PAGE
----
I was in the front office this morning talking to Pattie the lady who helps keep things in order in the administration department. I went over to see if they needed supplies for the upcoming week. She told me that because of the weather, there was no need to get anything for them this week. She has the mostly beautiful dog, a small one, with long fur that is off white with streaks of grey, that stays in the office with her…..yet it is house broken. I tease the dog and call it a rat and she just looks at me and wags her tail, wanting more attention. The dog is about a year old now and is good for Pattie, since she just lost her husband to cancer a few months ago. She is adapting, but it is of course still difficult. So the dog is good company and also has a very positive link with Michael her deceased husband.

As we were talking, Angie came by (she said I could use her real name) and we talked a bit about her father who is ailing, elderly and seems to be near death. It is very difficult for Angie, for they are a close knit family and her father was one of those really good ones and has always had a good relationship with his daughter. He is at that stage of life where the chess pieces are getting less and every move taken to help keep him alive means that he has to sacrifice another piece from the playing board. There comes a time when medicines becomes a two edged sword; both keeping the taker alive but also doing some damage elsewhere. For instance if strong doses of a diuretic is needed, it will stave off congestive heart failure for awhile, but can also do damage to the kidneys. Also the loss of independence, no matter what age, if the mind is still intact (which is the case here), then that can compound the struggle and insuring suffering for everyone.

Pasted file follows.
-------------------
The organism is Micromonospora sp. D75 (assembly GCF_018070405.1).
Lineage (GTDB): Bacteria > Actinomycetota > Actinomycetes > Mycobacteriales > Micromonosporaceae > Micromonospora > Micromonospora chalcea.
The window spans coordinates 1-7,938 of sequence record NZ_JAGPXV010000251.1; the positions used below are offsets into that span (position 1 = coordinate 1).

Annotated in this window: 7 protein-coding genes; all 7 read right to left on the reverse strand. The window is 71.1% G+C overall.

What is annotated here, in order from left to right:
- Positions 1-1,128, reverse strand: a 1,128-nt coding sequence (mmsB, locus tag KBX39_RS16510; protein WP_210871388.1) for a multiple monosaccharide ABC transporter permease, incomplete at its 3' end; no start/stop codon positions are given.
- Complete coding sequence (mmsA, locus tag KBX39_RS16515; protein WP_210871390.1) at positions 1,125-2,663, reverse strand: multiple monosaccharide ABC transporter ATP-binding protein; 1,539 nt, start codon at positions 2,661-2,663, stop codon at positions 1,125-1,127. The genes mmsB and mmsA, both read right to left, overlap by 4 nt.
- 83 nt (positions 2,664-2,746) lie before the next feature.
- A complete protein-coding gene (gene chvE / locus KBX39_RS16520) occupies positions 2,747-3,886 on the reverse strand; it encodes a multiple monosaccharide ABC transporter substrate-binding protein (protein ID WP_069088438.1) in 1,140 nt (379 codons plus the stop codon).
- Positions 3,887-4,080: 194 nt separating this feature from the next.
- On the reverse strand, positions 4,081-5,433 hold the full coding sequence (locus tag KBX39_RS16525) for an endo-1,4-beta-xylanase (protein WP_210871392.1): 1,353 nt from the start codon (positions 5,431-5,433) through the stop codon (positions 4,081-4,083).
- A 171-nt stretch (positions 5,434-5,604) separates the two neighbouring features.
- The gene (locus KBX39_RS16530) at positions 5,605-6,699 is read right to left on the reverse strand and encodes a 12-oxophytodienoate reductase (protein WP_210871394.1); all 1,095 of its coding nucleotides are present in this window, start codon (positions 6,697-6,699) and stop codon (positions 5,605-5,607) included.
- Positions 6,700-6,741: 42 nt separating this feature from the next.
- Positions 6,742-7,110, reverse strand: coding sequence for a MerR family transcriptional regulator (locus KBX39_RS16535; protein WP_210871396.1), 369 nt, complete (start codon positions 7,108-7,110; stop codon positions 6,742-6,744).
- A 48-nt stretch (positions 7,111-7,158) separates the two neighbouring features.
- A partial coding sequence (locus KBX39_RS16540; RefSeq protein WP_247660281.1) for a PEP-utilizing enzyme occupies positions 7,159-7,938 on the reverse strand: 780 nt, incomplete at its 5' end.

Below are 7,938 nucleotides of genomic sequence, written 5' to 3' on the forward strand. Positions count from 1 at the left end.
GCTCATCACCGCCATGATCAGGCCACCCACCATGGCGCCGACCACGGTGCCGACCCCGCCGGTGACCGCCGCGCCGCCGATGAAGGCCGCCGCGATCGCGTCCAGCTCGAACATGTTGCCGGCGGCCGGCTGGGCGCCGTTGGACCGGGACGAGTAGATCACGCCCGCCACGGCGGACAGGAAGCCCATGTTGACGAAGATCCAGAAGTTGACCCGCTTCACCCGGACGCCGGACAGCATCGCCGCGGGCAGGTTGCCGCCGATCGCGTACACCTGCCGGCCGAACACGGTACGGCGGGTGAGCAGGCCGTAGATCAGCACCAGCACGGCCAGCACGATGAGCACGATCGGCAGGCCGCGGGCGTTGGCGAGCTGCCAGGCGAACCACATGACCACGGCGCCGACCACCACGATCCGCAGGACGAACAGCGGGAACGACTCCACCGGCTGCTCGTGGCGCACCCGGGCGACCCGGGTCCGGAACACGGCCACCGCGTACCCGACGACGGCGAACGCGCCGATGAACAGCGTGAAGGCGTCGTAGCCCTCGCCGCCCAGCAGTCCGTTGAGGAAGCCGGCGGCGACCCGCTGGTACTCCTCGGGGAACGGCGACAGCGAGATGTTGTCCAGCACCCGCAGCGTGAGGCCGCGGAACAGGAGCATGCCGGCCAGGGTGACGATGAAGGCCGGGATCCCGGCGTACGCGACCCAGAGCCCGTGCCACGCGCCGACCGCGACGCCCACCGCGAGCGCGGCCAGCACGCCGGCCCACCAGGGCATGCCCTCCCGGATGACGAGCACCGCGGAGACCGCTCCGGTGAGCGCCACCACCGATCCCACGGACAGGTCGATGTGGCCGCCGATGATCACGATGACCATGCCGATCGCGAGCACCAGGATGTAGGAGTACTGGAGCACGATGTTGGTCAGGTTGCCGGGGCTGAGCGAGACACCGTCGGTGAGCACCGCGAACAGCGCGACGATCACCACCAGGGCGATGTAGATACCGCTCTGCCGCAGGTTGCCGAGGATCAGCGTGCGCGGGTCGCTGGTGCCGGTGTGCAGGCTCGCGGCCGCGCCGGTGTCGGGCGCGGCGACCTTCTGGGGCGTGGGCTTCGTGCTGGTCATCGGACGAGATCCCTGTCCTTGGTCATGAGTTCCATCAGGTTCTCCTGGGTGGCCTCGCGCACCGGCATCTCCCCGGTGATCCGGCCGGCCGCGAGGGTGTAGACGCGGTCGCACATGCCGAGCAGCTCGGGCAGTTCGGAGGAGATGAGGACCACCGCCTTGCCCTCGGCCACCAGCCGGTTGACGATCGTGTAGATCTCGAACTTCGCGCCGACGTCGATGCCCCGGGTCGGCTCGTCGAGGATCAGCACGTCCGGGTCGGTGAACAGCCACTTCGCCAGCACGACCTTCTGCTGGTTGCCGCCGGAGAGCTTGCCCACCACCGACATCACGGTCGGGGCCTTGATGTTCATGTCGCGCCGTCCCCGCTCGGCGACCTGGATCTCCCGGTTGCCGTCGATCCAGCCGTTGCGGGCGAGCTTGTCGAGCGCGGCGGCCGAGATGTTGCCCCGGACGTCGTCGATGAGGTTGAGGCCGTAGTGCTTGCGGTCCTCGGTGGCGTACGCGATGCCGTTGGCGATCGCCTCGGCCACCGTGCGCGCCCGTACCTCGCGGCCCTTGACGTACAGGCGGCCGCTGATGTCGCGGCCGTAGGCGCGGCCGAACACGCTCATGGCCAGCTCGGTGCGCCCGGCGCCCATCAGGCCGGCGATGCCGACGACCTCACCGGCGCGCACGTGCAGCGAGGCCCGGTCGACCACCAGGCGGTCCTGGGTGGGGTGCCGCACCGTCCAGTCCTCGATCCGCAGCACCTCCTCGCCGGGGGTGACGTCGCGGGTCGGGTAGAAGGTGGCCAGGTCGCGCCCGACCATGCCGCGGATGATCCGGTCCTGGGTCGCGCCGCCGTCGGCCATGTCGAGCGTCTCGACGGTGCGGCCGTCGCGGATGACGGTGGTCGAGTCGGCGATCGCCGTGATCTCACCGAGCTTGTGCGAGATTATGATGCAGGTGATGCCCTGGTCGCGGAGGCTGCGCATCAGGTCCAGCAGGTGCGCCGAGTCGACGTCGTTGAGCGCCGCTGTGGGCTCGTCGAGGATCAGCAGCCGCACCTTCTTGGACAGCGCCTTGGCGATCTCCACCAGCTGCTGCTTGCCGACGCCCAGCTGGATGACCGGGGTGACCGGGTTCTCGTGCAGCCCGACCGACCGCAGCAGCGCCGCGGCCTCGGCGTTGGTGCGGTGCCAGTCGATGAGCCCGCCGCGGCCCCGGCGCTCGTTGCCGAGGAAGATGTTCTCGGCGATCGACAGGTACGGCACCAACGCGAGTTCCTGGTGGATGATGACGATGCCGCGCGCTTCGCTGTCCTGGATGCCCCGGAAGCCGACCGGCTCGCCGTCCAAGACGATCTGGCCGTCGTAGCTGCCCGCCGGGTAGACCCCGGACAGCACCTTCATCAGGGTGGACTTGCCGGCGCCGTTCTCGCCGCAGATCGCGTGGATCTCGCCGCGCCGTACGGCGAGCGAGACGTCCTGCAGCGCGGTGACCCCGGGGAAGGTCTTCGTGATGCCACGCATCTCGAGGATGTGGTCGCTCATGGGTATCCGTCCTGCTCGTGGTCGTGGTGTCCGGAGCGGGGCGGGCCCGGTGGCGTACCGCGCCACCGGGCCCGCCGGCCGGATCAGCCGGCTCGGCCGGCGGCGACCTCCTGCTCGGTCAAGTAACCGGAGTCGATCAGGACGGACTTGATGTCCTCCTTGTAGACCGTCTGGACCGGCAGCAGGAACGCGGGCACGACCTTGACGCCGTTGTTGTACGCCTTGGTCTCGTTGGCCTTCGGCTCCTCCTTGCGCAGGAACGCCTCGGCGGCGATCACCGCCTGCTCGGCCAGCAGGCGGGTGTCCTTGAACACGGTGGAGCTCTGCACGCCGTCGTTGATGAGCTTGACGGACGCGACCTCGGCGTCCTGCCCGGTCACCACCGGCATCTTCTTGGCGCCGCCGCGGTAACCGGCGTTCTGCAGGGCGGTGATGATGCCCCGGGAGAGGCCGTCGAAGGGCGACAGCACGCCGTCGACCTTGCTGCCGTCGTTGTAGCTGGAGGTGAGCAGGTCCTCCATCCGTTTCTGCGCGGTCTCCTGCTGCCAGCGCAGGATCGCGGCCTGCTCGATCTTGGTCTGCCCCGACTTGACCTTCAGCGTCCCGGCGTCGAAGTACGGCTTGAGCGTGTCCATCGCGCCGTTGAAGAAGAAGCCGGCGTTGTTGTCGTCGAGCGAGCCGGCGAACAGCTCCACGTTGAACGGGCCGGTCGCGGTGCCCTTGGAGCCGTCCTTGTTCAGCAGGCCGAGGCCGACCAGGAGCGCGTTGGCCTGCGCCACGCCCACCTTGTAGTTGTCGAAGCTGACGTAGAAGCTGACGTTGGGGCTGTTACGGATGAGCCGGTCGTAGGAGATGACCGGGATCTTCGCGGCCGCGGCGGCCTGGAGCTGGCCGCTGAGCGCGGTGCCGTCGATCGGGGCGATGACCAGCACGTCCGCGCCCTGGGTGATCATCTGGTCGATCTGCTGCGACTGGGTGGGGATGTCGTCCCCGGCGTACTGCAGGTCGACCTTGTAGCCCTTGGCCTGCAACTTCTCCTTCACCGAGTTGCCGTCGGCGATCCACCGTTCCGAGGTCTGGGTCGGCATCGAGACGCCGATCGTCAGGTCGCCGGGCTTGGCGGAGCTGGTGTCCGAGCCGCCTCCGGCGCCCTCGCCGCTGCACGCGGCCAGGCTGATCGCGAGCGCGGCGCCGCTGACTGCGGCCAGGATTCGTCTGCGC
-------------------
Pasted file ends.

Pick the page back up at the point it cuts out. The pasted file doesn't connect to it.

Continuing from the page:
Angie’s father is a large man, and his wife is taking care of him. They have a good marriage and love each other very much; so putting him in a home is out of the question. So he is home and the mother is getting little if any real rest; which being in her late 80s could be serious. Caregivers at times die before the one they are caring for; stress being a contributing factor, that comes from the responsibility of taking care of a loved one. Yet, I can certainly understand this desire to take care of loved ones. So as we talked I gave Angie some ideas about what products to use and other tricks I have learned over the years to make the job a little easier. Angie also may have to quit her job (which from what she told me will still be there when she wants to return) in order to help her mom out. Yes a very close knit family.

All the books on dealing with the process of the death of loved ones recommend that the parties be honest with one another about death and how close it is. In real life however this can be a little more complicated. The father wants to live, does not want to leave his beloved wife of over 60 years and Angie’s mother will not talk about death with her husband. So I think he wants to hold on to protect her and she does not want to talk about death because it may disturb her husband. So I did not push the talking aspect at all, each family has to deal with this kind of situation the best way they know how. Later if Angie talks with me again about it, I might recommend talking about it more openly amongst family members.